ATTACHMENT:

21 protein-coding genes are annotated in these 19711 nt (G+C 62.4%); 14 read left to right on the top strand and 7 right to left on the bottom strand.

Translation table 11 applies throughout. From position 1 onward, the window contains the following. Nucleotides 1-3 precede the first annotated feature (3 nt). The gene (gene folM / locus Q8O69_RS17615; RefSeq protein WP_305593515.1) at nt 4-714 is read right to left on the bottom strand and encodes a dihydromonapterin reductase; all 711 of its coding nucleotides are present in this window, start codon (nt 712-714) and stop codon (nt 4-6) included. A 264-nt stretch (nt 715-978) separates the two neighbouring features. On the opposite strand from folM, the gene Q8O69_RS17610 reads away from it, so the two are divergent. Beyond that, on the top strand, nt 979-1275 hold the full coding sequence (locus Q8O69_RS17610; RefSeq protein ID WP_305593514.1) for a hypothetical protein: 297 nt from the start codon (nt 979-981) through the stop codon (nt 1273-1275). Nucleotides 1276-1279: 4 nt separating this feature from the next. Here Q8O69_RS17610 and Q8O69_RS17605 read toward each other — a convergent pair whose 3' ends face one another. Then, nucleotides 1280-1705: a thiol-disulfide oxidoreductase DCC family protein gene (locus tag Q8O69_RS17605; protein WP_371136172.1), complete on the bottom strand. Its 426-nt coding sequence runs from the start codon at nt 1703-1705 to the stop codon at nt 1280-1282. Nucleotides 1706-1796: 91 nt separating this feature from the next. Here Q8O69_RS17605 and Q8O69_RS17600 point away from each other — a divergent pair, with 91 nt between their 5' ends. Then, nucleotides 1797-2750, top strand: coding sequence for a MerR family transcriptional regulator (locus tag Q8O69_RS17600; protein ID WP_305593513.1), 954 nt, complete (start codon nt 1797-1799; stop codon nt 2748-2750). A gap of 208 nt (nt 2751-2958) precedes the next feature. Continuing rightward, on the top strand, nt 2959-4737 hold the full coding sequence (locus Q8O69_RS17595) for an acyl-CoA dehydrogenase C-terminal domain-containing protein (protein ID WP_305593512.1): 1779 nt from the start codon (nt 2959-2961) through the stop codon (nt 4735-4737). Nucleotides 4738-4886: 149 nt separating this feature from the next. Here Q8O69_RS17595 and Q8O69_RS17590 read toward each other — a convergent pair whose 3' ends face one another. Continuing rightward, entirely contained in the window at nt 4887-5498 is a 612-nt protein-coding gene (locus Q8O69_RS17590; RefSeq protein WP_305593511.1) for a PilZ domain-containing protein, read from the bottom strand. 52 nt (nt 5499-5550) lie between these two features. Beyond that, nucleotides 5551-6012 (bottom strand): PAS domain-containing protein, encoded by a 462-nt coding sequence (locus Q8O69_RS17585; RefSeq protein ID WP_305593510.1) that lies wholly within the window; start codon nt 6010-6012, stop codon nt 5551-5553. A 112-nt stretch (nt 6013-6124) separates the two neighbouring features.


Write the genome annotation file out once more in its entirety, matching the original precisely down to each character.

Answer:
21 protein-coding genes are annotated in these 19711 nt (G+C 62.4%); 14 read left to right on the top strand and 7 right to left on the bottom strand.

Translation table 11 applies throughout. From position 1 onward, the window contains the following. Nucleotides 1-3 precede the first annotated feature (3 nt). The gene (gene folM / locus Q8O69_RS17615; RefSeq protein WP_305593515.1) at nt 4-714 is read right to left on the bottom strand and encodes a dihydromonapterin reductase; all 711 of its coding nucleotides are present in this window, start codon (nt 712-714) and stop codon (nt 4-6) included. A 264-nt stretch (nt 715-978) separates the two neighbouring features. On the opposite strand from folM, the gene Q8O69_RS17610 reads away from it, so the two are divergent. Beyond that, on the top strand, nt 979-1275 hold the full coding sequence (locus Q8O69_RS17610; RefSeq protein ID WP_305593514.1) for a hypothetical protein: 297 nt from the start codon (nt 979-981) through the stop codon (nt 1273-1275). Nucleotides 1276-1279: 4 nt separating this feature from the next. Here Q8O69_RS17610 and Q8O69_RS17605 read toward each other — a convergent pair whose 3' ends face one another. Then, nucleotides 1280-1705: a thiol-disulfide oxidoreductase DCC family protein gene (locus tag Q8O69_RS17605; protein WP_371136172.1), complete on the bottom strand. Its 426-nt coding sequence runs from the start codon at nt 1703-1705 to the stop codon at nt 1280-1282. Nucleotides 1706-1796: 91 nt separating this feature from the next. Here Q8O69_RS17605 and Q8O69_RS17600 point away from each other — a divergent pair, with 91 nt between their 5' ends. Then, nucleotides 1797-2750, top strand: coding sequence for a MerR family transcriptional regulator (locus tag Q8O69_RS17600; protein ID WP_305593513.1), 954 nt, complete (start codon nt 1797-1799; stop codon nt 2748-2750). A gap of 208 nt (nt 2751-2958) precedes the next feature. Continuing rightward, on the top strand, nt 2959-4737 hold the full coding sequence (locus Q8O69_RS17595) for an acyl-CoA dehydrogenase C-terminal domain-containing protein (protein ID WP_305593512.1): 1779 nt from the start codon (nt 2959-2961) through the stop codon (nt 4735-4737). Nucleotides 4738-4886: 149 nt separating this feature from the next. Here Q8O69_RS17595 and Q8O69_RS17590 read toward each other — a convergent pair whose 3' ends face one another. Continuing rightward, entirely contained in the window at nt 4887-5498 is a 612-nt protein-coding gene (locus Q8O69_RS17590; RefSeq protein WP_305593511.1) for a PilZ domain-containing protein, read from the bottom strand. 52 nt (nt 5499-5550) lie between these two features. Beyond that, nucleotides 5551-6012 (bottom strand): PAS domain-containing protein, encoded by a 462-nt coding sequence (locus Q8O69_RS17585; RefSeq protein ID WP_305593510.1) that lies wholly within the window; start codon nt 6010-6012, stop codon nt 5551-5553. A 112-nt stretch (nt 6013-6124) separates the two neighbouring features.